Donga Ilbo (“KOREAN MILITARY FLIGHTS AID CHINA”, Seoul, 2008/05/31) reported that, on the last leg of his four-day state visit to the PRC, ROK President Lee Myung-bak visited the earthquake-devastated Sichuan province Friday. Lee said, “China’s acceptance of our military cargo planes reflects our relationship as a strategic partnership. As far as I know, a Korean military plane has never entered China before. Though it is on the humanitarian ground, this has historical significance.”
14. PRC Earthquake
Associated Press (Cara Anna, “CHINA SAYS IT’S WORKING TO PREVENT EPIDEMIC”, Chengdu, 2008/06/02) reported that vowed Monday to prevent any outbreak of disease as it cleans up after last month’s massive earthquake that killed nearly 70,000 people. The Health Ministry said authorities were working to ensure the safety of drinking water and food, checking public health conditions and were disinfecting bodies. “If we can do those four things properly, we have the confidence to guarantee there will be no epidemics after the disaster,” ministry spokesman Mao Qun’an said.
15. US on PRC Military
Los Angeles Times (Peter Spiegel, “GATES WARNS OF ASIA ARMS RACE”, Singapore, 2008/06/01) reported that U.S. Defense Secretary Robert M. Gates said Saturday that fast-growing Asian powers “risk blundering” into confrontation and sparking a new arms race unless they follow widely accepted international rules. “A lack of clarity about a neighbor’s strategic intentions all too often prompts reliance, and sometimes over-reliance, on counter-strategies and hedging that can, over time, yield to outright suspicion,” Gates said. “This is a direction we seek to avoid.”
16. Japan on PRC Military
Agence France-Presse (“JAPAN URGES GREATER CHINESE TRANSPARENCY ON MILITARY PLANS”, Singapore, 2008/06/01) reported that Japanese Defence Minister Shigeru Ishiba urged the PRC Saturday to be more transparent about its military capabilities and step up dialogue with its neighbours to enhance regional security. “Japan does not subscribe to purposely overstating China as a threat. At the same time, we would like to urge China to further enhance the transparency of its military capabilities and their purpose,” he stated.
17. PRC Military
Los Angeles Times (Peter Spiegel, “CHINA DEFENDS MILITARY BUILDUP”, Singapore, 2008/06/01) reported that Lt. Gen. Ma Xiaotian, the PRC People’s Liberation Army deputy chief of the general staff, said that any instability in Asia was being caused by countries seeking to expand regional military alliances and develop missile-defense systems. “It is imperative China’s armed forces keep up with this tide of world military development,” Ma said. “China’s growing economy and fiscal revenue make the defense budget increase both a logical and imperative reality.”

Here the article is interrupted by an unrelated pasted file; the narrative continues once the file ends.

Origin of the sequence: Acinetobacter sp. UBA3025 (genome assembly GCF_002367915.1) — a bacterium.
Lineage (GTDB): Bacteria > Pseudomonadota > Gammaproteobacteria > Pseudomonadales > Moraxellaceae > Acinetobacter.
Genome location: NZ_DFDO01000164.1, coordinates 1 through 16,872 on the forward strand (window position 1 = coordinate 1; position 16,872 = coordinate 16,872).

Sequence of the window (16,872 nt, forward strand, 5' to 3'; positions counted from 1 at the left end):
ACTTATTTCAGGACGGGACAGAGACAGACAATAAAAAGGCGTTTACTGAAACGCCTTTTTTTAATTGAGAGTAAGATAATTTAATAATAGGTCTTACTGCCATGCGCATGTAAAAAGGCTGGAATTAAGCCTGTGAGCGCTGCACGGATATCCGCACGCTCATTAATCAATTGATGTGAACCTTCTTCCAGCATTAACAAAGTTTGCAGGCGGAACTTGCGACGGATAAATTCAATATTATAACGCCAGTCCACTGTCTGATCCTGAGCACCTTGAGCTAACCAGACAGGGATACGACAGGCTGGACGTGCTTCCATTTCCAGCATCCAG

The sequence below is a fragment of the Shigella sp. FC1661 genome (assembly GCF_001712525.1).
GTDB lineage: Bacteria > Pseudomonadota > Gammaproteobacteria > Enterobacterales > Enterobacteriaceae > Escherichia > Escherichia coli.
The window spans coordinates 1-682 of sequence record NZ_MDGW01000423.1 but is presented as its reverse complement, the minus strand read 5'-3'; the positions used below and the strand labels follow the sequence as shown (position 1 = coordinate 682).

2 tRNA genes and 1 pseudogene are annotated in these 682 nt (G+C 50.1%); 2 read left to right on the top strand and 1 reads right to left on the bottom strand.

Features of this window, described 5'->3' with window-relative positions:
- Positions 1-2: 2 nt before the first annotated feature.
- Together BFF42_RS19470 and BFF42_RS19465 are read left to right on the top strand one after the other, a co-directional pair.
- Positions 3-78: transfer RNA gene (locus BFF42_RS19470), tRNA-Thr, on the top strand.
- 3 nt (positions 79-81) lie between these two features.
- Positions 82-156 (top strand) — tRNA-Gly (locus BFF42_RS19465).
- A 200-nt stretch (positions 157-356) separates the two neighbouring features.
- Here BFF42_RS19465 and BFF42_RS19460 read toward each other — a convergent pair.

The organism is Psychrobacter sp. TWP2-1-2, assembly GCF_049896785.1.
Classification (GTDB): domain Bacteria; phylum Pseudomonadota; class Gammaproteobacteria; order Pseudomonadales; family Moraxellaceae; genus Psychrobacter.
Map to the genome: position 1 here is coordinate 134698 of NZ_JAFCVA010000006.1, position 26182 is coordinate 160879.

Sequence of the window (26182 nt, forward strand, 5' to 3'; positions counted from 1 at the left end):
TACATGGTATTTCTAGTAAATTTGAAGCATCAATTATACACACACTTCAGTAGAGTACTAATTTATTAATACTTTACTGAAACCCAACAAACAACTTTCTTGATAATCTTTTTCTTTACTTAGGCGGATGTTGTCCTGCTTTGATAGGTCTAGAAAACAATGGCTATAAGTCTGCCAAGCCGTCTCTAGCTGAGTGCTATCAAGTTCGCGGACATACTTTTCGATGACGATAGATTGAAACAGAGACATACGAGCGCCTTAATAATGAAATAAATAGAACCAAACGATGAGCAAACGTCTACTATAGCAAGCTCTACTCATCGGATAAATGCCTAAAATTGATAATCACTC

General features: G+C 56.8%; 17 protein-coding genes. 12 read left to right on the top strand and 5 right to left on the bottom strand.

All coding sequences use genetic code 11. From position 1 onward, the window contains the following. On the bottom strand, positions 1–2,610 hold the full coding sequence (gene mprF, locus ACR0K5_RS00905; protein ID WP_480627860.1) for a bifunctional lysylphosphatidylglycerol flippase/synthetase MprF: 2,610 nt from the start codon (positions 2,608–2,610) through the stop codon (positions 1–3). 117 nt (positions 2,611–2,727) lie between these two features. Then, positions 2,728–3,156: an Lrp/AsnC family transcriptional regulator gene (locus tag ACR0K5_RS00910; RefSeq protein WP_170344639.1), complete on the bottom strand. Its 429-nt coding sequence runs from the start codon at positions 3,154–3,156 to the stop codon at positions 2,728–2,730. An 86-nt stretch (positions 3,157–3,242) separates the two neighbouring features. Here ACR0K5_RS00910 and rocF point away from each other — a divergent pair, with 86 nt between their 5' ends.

18. Japan-Africa Relations
Yomiuri Shimbun (Osamu Kawakami, “CHINA RIVALRY MARKS TICAD IV”, Tokyo, 2008/05/31) reported that the Japanese government believes it has built a concrete diplomatic footing with African countries at the Fourth Tokyo International Conference on African Development (TICAD IV), which closed Friday. However, it is unclear if TICAD IV will lead to African support for Japan’s bid to become a permanent member of the U.N. Security Council. Japan’s hosting of the conference has fueled its rivalry with the PRC over Africa.
II. Republic of Korea
19. DPRK Nuclear Program
Kukmin Ilbo (“COMPLETE ABANDONMENT IS THE PRINCIPLE OF DPRK NUCLEAR ABANDONMENT”, 2008/06/02) wrote that former US special envoy to DPRK, Charles Pritchard who recently visited DPRK has said that the official position of DPRK is that even if the disablement of nuclear and disposal process take place, the subject will be limited only to plutonium facilities in Yongbyon, and the transfer of nuclear materials and nuclear weapons is not included. If that is the DPRK’s position indeed, it means that the DPRK is claiming the denuclearization of the Korean Peninsula while possessing nuclear weapons. It is nonsense. It is interpreted that DPRK is at least attempting to hold on to the “nuclear of the past” including nuclear weapons already developed. However, that can never be tolerated.
20. ROK Policy Toward DPRK
Hnakyoreh (“FOOD AID AND TRANSFORMATION OF DPRK POLICIES MUST NOT MISS ITS TIMING”, 2008/06/02) wrote that the WFP has recently asked the ROK government for cooperation in food aid to the DPRK. The ROK government is negative concerning the aid, claiming that DPRK government not officially asking for aid proves that the food situation in DPRK is still not that urgent. The ROK government seems to mention DPRK’s change of attitude that has criticized the DPRK policies of Lee Myung-bak administration. The solution is not far away. The ROK government can just manifest that it will fulfill 10.4 declaration as fully as possible, and propose a meeting for this. The food aid issue can be dealt in this meeting as well.